By Devon Hannan, Features Editor
[More Alarming; 2017]
Key Tracks: “Wild Fire,” “Nouel,” “Nothing, Not Nearly”
“Always a woman” is the literal translation of “Semper Femina.” In Laura Marling’s sixth studio album, the folk artist absorbs the beauties and interpersonal experiences among women with every line she writes. Marling’s brilliance radiates through well-developed songwriting and complete submergence in blues-influenced instrumentation. Themes range from dealing with the death of parents to hardships in unsupportive families and heartbreak.
Semper Femina features some of Marling’s most interesting instrumentation to date. This album combines classic, southern steel guitar with delicate finger picking and heavenly arrangements of strings, primarily in “Don’t Pass Me By” and “Wild Fire.” On top of that, Semper Femina’s percussion is the vehicle of Marling’s message; Power-punching and soulful tempos drive her sensual and somber lyricism in a sea of twang and jazz effortlessly.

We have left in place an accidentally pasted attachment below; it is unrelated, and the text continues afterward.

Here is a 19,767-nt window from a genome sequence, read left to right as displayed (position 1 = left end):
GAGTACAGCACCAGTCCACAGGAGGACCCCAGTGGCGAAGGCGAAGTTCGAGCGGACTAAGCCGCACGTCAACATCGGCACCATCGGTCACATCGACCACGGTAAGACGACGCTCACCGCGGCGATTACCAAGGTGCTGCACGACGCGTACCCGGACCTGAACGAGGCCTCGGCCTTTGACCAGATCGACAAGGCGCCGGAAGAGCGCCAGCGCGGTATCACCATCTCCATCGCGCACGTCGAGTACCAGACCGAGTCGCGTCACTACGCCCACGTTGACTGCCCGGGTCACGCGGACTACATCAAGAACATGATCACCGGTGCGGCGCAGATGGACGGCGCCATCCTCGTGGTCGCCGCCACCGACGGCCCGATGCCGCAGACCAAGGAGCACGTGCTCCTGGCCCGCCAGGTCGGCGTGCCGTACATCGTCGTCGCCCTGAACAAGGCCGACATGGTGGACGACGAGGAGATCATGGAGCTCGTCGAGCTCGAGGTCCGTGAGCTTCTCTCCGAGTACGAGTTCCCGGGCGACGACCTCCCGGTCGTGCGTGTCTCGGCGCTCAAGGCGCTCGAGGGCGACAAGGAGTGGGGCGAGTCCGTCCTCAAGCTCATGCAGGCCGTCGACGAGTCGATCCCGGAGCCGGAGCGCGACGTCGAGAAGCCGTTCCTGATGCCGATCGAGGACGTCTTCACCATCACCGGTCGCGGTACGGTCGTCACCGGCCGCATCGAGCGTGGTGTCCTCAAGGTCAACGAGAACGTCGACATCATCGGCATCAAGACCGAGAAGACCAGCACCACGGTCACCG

Marling’s unique, haunting vocal range exemplifies themes of freedom and finding yourself in tracks such as “Wild Once” and “Next Time.” While her impressive vocal range and lyrical themes of womanhood can be found on almost any of her previous releases, Marling’s ability to step into other women’s shoes, apart from her own, seems so natural and intrinsic. Her wisdom goes beyond the looking glass and translates her perspectives of various women into an utter sense of something that is all too real.
On “Nouel,” Marling expresses the realities wrapped up in change with the lines, “Oh Nouel, it hurts like hell / When you’re so afraid to die / Semper Femina / So am I.” Teeming with fidelity and honesty, Semper Femina’s outstanding songwriting makes for an album that would make Joni Mitchell proud.
Semper Femina is the perfect soundtrack to any woman trying to thrive in this political climate, as it is created with such vibrancy and soul. Where this album seems most delicate and feminine is where it carries the heaviest of weights – which, in turn, exemplifies a woman’s solidity and strength. Marling’s illustrious creativity puts a twist on age-old thematic conversations and gives some of the most alluring, lyrical nods to feminism in recent folk history.